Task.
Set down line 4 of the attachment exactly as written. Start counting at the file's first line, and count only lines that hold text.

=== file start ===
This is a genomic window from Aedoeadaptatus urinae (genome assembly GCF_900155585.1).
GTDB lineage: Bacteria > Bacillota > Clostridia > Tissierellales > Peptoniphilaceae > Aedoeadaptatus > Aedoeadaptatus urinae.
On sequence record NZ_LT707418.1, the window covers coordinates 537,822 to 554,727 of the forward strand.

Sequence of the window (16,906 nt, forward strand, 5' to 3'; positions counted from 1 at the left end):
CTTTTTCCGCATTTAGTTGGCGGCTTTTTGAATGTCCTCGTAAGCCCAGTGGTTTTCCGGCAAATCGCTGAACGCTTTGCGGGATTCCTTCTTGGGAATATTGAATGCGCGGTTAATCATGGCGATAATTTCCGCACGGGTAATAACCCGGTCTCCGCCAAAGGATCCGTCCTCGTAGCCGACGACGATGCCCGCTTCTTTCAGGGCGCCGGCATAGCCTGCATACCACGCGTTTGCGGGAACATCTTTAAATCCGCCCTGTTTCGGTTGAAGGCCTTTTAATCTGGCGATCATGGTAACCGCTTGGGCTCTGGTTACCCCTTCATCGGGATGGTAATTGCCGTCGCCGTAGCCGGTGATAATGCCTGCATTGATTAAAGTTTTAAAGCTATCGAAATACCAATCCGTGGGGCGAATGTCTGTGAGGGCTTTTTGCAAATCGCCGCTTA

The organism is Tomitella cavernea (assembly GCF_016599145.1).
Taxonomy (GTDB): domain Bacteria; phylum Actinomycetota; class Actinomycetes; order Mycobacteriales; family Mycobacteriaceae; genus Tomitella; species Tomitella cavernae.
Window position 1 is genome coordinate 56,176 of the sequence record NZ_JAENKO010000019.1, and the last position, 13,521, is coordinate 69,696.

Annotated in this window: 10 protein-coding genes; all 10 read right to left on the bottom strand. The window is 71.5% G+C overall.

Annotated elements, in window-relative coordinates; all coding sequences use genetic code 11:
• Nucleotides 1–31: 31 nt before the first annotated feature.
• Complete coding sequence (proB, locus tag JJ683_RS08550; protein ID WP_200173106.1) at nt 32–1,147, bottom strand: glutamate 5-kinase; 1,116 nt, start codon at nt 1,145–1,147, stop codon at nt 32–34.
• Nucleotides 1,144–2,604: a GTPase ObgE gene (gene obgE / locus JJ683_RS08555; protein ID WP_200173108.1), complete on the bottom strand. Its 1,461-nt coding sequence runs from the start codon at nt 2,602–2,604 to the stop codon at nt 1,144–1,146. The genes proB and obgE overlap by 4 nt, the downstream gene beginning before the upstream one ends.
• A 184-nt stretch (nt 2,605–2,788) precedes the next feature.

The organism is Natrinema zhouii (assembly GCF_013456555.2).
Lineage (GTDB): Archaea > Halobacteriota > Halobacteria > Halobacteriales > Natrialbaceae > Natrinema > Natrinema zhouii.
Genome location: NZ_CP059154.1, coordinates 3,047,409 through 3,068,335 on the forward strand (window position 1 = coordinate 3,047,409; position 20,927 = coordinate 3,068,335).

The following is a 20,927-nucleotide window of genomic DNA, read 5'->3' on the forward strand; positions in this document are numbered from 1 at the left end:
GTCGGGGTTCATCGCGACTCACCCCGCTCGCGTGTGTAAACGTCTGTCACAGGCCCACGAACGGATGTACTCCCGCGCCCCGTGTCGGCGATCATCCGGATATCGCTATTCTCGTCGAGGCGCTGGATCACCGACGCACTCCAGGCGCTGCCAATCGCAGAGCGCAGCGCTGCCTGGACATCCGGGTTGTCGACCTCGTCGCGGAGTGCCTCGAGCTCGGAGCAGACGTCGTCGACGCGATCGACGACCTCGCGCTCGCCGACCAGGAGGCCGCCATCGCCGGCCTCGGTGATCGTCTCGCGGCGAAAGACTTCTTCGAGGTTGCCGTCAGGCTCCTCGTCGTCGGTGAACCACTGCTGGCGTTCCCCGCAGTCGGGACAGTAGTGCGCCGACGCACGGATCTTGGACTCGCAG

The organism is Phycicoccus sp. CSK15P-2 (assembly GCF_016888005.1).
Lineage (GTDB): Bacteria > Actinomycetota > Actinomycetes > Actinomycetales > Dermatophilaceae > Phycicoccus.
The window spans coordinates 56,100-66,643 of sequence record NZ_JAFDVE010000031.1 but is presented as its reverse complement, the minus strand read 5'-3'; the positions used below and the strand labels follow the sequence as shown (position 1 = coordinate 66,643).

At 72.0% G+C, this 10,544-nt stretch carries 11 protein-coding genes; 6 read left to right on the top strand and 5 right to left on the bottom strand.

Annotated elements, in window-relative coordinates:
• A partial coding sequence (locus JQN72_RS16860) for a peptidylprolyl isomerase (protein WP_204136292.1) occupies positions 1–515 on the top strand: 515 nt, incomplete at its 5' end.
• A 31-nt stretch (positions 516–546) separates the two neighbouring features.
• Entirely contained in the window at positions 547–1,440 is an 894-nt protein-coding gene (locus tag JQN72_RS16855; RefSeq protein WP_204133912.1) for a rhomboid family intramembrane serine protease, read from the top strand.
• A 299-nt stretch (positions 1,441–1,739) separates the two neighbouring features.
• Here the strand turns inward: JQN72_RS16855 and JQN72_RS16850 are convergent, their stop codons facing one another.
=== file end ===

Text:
Sequence of the window (16,906 nt, forward strand, 5' to 3'; positions counted from 1 at the left end):